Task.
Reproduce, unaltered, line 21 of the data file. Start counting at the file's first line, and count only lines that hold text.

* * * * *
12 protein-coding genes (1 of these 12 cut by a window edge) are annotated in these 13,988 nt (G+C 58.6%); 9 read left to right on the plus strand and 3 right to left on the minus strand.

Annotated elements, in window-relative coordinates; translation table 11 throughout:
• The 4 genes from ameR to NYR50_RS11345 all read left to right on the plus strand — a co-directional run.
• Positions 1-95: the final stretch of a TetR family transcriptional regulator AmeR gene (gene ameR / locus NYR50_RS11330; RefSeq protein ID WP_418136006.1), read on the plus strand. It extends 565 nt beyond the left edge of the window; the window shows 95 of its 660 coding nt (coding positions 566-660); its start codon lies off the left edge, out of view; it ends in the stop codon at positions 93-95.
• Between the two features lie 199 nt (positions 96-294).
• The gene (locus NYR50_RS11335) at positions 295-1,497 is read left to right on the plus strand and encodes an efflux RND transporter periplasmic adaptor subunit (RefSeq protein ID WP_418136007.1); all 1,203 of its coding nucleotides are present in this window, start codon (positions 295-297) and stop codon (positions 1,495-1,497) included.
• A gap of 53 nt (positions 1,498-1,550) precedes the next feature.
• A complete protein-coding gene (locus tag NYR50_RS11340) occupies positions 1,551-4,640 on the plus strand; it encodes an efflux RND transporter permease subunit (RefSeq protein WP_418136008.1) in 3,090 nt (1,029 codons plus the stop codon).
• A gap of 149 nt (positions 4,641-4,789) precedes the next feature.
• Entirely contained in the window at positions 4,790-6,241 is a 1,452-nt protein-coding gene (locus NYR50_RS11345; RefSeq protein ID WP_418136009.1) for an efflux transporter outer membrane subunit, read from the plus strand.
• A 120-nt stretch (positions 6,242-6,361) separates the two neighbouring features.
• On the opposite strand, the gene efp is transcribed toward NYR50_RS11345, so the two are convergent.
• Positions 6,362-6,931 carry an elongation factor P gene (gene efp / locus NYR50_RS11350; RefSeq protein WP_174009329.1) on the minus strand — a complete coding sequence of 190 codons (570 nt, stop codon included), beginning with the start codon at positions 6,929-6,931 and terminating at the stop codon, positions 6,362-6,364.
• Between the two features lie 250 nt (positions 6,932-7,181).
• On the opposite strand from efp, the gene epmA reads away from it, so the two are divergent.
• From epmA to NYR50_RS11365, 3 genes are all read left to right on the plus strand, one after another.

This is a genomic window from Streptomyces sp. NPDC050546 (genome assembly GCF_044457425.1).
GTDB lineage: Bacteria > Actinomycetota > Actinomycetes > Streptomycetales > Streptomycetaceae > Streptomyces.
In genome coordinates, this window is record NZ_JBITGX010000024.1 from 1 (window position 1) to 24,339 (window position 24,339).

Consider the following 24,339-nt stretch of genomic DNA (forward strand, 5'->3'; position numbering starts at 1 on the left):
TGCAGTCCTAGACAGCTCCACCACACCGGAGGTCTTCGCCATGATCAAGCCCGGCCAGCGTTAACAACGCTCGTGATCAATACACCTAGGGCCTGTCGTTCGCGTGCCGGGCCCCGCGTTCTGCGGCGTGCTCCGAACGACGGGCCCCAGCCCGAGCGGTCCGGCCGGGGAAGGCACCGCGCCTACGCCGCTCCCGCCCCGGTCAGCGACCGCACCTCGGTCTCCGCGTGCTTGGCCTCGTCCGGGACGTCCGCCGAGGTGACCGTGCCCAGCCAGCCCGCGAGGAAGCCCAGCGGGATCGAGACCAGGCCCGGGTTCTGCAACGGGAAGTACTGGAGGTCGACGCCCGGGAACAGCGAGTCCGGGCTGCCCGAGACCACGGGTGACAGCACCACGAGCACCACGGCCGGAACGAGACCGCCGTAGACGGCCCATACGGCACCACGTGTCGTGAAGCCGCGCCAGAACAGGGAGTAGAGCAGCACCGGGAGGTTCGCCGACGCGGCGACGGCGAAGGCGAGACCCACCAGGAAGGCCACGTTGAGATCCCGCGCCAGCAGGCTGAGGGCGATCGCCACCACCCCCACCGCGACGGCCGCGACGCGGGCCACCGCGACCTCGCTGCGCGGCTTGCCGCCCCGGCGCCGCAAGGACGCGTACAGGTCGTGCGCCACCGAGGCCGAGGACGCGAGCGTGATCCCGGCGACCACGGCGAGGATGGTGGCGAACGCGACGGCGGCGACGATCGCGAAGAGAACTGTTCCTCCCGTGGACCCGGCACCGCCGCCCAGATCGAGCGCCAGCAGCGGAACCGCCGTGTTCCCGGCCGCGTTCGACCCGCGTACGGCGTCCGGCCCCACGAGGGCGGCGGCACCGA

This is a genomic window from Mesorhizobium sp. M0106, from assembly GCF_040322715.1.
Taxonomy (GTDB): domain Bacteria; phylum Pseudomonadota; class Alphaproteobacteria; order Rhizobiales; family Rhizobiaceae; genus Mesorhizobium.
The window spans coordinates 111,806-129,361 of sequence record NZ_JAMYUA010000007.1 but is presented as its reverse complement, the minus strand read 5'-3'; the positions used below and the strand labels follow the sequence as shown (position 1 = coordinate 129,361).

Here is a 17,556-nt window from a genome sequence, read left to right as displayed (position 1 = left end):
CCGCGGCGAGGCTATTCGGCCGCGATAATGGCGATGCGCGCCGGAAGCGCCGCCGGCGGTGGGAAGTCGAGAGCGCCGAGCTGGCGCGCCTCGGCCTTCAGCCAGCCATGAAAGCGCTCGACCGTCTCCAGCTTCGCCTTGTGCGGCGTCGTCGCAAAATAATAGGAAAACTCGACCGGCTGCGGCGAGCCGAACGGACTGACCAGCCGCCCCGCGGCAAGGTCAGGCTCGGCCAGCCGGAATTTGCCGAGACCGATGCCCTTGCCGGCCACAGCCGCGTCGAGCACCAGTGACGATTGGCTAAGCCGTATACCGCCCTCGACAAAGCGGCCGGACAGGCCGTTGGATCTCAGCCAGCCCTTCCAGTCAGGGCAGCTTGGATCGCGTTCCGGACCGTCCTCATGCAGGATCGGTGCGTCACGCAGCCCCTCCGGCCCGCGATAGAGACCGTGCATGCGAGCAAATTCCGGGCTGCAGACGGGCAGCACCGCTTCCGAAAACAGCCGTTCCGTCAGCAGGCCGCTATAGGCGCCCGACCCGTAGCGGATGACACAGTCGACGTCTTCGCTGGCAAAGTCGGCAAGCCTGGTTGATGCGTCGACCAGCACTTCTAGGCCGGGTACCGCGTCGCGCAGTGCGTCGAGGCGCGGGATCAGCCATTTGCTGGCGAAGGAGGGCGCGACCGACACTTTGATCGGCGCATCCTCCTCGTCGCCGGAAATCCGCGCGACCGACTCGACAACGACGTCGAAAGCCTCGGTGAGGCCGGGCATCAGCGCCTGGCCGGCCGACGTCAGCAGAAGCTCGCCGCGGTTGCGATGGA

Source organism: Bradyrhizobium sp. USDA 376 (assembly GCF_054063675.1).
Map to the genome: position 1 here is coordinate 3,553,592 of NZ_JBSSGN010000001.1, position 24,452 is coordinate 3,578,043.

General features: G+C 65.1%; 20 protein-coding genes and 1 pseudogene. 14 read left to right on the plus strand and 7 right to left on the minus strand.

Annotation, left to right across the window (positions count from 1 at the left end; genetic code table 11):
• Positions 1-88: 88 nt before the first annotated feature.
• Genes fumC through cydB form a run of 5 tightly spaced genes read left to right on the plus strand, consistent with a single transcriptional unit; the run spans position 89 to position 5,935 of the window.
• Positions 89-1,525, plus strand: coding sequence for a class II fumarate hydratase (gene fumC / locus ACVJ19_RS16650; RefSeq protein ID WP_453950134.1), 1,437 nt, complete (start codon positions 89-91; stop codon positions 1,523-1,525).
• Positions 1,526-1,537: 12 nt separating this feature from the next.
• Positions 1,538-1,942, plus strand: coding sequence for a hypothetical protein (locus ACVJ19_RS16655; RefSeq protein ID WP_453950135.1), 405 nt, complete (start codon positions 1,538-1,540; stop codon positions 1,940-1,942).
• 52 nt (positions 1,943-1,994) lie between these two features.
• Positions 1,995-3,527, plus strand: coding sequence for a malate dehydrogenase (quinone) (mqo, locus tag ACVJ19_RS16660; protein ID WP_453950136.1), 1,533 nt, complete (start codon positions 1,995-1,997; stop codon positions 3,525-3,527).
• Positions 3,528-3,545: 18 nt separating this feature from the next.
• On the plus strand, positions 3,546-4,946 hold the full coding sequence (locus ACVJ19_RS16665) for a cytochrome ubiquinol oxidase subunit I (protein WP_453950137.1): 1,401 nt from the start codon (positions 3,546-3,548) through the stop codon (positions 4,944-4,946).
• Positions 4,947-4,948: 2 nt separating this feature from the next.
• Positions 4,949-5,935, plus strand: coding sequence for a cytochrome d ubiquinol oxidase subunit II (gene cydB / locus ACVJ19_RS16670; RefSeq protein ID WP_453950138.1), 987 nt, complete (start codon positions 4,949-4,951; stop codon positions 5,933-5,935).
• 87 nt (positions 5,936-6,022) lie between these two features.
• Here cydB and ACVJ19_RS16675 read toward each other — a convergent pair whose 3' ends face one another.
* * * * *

TGCAGTCCTAGACAGCTCCACCACACCGGAGGTCTTCGCCATGATCAAGCCCGGCCAGCGTTAACAACGCTCGTGATCAATACACCTAGGGCCTGTCGTTCGCGTGCCGGGCCCCGCGTTCTGCGGCGTGCTCCGAACGACGGGCCCCAGCCCGAGCGGTCCGGCCGGGGAAGGCACCGCGCCTACGCCGCTCCCGCCCCGGTCAGCGACCGCACCTCGGTCTCCGCGTGCTTGGCCTCGTCCGGGACGTCCGCCGAGGTGACCGTGCCCAGCCAGCCCGCGAGGAAGCCCAGCGGGATCGAGACCAGGCCCGGGTTCTGCAACGGGAAGTACTGGAGGTCGACGCCCGGGAACAGCGAGTCCGGGCTGCCCGAGACCACGGGTGACAGCACCACGAGCACCACGGCCGGAACGAGACCGCCGTAGACGGCCCATACGGCACCACGTGTCGTGAAGCCGCGCCAGAACAGGGAGTAGAGCAGCACCGGGAGGTTCGCCGACGCGGCGACGGCGAAGGCGAGACCCACCAGGAAGGCCACGTTGAGATCCCGCGCCAGCAGGCTGAGGGCGATCGCCACCACCCCCACCGCGACGGCCGCGACGCGGGCCACCGCGACCTCGCTGCGCGGCTTGCCGCCCCGGCGCCGCAAGGACGCGTACAGGTCGTGCGCCACCGAGGCCGAGGACGCGAGCGTGATCCCGGCGACCACGGCGAGGATGGTGGCGAACGCGACGGCGGCGACGATCGCGAAGAGAACTGTTCCTCCCGTGGACCCGGCACCGCCGCCCAGATCGAGCGCCAGCAGCGGAACCGCCGTGTTCCCGGCCGCGTTCGACCCGCGTACGGCGTCCGGCCCCACGAGGGCGGCGGCACCGA